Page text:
American Dreams in Mississippi: Consumers, Poverty, and Culture, 1830-1998 / Edition 1

American Dreams in Mississippi: Consumers, Poverty, and Culture, 1830-1998 / Edition 1

5.0 1
by Ted Ownby
     
 

ISBN-10: 0807848069

ISBN-13: 9780807848067

Pub. Date: 05/31/1999

Publisher: The University of North Carolina Press

The dreams of abundance, choice, and novelty that have fueled the growth of consumer culture in the United States would seem to have little place in the history of Mississippi—a state long associated with poverty, inequality, and rural life. But as Ted Ownby demonstrates in this innovative study, consumer goods and shopping have played important roles in the

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Overview

The dreams of abundance, choice, and novelty that have fueled the growth of consumer culture in the United States would seem to have little place in the history of Mississippi—a state long associated with poverty, inequality, and rural life. But as Ted Ownby demonstrates in this innovative study, consumer goods and shopping have played important roles in the development of class, race, and gender relations in Mississippi from the antebellum era to the present.

After examining the general and plantation stores of the nineteenth century, a period when shopping habits were stratified according to racial and class hierarchies, Ownby traces the development of new types of stores and buying patterns in the twentieth century, when women and African Americans began to wield new forms of economic power. Using sources as diverse as store ledgers, blues lyrics, and the writings of William Faulkner, Eudora Welty, Richard Wright, and Will Percy, he illuminates the changing relationships among race, rural life, and consumer goods and, in the process, offers a new way to understand the connection between power and culture in the American South.

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Product Details

ISBN-13:
9780807848067
Publisher:
The University of North Carolina Press
Publication date:
05/31/1999
Edition description:
1
Pages:
248
Product dimensions:
6.12(w) x 9.25(h) x 0.75(d)

Table of Contents

Contents

Acknowledgments
Introduction
Chapter One. Men Buying Cloth: The Limits of Shopping among Nineteenth-Century Farmers
Chapter Two. Wealthy Men, Wealthy Women, and Slaves as Antebellum Consumers
Chapter Three. You Don't Want Nothing: Goods, Plantation Labor, and the Meanings of Freedom, 1865-1920s
Chapter Four. New Stores and New Shoppers, 1880-1930
Chapter Five. Gladys Smith, Dorothy Dickins, and Consumer Ideals for Women, 1920s-1950s
Chapter Six. Goods, Migration, and the Blues, 1920s-1950s
Chapter Seven. Percy, Wright, Faulkner, and Welty: Montgomery Ward Snopes and the Intellectual Challenges of Consumption
Chapter Eight. White Christmas: Boycotts and the Meanings of Shopping, 1960-1990
Epilogue. A "Fine New Day"?
Notes
Bibliography
Index

Illustrations

Leigh's Chapel Store, Tipton County, Tennessee, early 1900s
Dry goods store in Bolivar, Tennessee, 1913
Joseph Perlinsky, Canton, Mississippi
Abroms New City Store, Rosedale, Mississippi, 1939
North Washington Street, Vicksburg, Mississippi, 1936
Good Hope Plantation, Mileston, Mississippi, 1939
Woman with a mail-order catalog, Washington County, Mississippi, 1937
Workers moving between Clarksdale and Greenville, 1938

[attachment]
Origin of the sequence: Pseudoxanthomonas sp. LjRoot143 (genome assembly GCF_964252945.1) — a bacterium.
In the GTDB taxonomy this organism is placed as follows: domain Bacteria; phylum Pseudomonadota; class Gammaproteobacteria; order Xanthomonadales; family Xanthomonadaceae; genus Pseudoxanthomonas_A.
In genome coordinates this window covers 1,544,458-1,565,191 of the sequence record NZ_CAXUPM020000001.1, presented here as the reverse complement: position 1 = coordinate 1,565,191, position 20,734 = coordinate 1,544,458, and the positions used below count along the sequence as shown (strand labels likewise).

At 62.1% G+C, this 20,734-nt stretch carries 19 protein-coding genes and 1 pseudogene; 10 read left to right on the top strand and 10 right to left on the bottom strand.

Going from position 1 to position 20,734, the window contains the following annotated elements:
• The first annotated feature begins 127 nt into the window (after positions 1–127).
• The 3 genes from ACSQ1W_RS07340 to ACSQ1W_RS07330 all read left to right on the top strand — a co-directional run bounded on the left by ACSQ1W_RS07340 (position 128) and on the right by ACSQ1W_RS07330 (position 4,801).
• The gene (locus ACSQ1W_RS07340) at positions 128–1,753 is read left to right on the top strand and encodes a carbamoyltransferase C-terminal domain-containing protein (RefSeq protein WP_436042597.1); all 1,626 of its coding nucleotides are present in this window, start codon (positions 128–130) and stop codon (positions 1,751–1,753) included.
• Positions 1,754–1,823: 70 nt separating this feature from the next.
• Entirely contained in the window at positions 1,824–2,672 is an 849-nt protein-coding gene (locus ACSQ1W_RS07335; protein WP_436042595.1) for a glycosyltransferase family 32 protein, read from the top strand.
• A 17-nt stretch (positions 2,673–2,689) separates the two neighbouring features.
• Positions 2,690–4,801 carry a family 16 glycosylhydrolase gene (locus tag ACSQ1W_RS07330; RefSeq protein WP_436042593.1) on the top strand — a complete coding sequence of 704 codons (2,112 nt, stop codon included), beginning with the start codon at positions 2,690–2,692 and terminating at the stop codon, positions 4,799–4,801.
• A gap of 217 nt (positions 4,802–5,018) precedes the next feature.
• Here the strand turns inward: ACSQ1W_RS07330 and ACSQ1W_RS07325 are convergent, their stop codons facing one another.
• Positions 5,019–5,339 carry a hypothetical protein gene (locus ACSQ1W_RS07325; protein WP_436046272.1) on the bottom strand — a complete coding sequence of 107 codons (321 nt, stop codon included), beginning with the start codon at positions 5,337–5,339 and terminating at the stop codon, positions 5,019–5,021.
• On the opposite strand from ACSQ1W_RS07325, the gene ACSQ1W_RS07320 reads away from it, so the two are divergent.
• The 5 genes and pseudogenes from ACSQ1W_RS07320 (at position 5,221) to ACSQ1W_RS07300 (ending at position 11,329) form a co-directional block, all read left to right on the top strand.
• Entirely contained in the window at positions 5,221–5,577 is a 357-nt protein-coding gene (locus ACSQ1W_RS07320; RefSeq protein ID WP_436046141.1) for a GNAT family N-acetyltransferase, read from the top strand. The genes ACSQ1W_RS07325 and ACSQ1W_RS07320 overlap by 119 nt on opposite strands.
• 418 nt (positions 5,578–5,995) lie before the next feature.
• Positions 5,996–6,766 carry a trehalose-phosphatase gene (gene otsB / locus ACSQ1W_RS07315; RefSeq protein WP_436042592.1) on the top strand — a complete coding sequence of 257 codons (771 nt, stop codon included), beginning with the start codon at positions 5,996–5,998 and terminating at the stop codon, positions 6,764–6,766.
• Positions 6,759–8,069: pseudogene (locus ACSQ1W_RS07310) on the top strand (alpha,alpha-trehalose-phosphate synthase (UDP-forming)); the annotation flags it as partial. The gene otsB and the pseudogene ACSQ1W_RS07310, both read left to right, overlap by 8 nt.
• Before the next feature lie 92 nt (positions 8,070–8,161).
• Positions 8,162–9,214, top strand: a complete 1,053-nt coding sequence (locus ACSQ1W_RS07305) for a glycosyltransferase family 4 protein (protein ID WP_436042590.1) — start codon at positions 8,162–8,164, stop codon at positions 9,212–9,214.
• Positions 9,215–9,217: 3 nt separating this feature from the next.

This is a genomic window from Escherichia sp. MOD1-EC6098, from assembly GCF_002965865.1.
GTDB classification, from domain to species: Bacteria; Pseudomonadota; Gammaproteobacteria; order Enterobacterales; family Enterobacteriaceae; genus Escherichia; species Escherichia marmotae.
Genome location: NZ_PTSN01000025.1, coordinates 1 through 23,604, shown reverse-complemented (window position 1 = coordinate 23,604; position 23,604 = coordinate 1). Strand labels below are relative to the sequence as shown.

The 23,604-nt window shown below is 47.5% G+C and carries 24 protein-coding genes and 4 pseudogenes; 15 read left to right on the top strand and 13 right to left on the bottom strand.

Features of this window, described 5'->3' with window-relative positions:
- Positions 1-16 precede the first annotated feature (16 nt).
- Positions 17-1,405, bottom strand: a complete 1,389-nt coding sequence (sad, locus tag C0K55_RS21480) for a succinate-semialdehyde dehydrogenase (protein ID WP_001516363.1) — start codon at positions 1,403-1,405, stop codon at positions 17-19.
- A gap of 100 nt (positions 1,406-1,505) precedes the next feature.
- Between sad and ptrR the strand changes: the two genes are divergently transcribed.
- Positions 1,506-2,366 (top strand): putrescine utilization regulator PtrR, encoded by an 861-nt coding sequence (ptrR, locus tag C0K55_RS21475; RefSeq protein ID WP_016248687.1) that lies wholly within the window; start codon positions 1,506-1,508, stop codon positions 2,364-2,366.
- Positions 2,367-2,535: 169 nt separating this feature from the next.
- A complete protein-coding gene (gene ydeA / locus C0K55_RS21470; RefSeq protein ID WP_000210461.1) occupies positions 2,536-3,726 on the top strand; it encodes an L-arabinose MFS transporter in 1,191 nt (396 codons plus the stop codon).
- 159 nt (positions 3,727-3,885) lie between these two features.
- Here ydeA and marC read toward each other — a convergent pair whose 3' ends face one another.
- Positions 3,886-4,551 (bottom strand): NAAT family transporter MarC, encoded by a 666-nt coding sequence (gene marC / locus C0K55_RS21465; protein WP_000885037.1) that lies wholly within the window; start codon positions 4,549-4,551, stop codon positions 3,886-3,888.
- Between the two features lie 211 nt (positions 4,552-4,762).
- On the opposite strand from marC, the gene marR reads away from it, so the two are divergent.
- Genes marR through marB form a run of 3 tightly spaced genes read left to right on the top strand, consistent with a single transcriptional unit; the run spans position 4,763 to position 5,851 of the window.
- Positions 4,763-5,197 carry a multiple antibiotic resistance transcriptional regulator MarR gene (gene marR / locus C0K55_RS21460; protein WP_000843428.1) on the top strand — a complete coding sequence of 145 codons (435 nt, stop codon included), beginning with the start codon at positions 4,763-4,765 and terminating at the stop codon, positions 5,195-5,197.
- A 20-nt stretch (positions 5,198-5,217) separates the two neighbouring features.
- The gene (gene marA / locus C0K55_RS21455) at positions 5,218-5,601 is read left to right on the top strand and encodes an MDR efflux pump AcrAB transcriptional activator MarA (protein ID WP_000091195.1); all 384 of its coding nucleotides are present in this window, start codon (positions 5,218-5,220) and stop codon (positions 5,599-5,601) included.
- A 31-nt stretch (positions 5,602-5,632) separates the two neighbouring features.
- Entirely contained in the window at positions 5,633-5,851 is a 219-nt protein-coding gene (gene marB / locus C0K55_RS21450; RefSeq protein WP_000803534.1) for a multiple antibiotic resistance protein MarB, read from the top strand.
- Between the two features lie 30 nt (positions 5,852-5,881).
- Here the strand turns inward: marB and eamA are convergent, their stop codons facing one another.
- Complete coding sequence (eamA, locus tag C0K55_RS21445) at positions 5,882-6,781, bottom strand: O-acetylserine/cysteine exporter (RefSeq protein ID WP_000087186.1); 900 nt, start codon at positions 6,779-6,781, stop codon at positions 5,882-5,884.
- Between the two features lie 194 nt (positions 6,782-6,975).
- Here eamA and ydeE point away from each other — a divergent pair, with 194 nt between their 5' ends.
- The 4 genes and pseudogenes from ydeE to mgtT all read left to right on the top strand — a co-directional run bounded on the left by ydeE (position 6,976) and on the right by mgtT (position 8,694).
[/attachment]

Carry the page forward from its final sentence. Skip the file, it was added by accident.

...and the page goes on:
The Hoffman 5 and 10 Cent Store, Greenville, Mississippi, 1905
Kew Mercantile, Wiggins, Mississippi
The Woolworth store in Laurel, Mississippi
Commerce Street, West Point, Mississippi, 1907
Quilters in a home near Pace, Mississippi, 1939
Woman in Hinds County, Mississippi, wearing clothing made from a fertilizer sack
Juke joint outside Clarksdale, Mississippi, 1939
Robinson Motor Company, Clarksdale, Mississippi, 1939
Elderly couple in Madison County, Tennessee, 1910
Downtown Port Gibson, Mississippi, 1940

Tables

1. Accounts at General Stores, by Gender
2. Customers at General Stores, by Gender
3. Purchases Made by Sixty-seven Customers at the F. H. Campbell Store, Lodi, Mississippi, 1889-1891
4. Most Expensive Individual Purchases at Stores, 1831-1894
5. Spinning Wheels, Looms, and Spinning Machines Owned by People of Different Levels of Wealth in Nineteenth-century Mississippi
6. Methods of Payment at Rogers and Hearn Store, Jackson, Tennessee, 1859-1860
7. Amounts Paid in Cash by Slaves at Rogers and Hearn Store, 1859-1860
8. Fabric Purchases Made by Slaves at Rogers and Hearn Store, 1859-1860
9. Value of Hats Purchased by Slaves at Rogers and Hearn Store, 1859-1860
10. Visits by Slaves to Rogers and Hearn Store, March 1859-February 1860
11. Nonmusical Work Performed by Blues Musicians, 1910-1949

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American Dreams in Mississippi; Consumers, Poverty, and Culture, 1830-1998 5 out of 5 based on 0 ratings. 1 reviews.
Guest More than 1 year ago
I really enjoyed this book, and would like to read it again when I have more time to devote to it. It takes a unique perspective on Southern - Mississippi - history, by portraying a culture and history through consumerism. It's fascinating in that it has accurate historical data about exactly who purchased what, when, and where. Many of my preconceived notions of Mississippi consumerism were soundly debunked, which was very interesting. What I also found to be of particular interest was the way the book tracks the changes that occured in consumerism, focusing on how they changed more so than why they changed. Elvis' mom was a nice surprise. I highly recommend.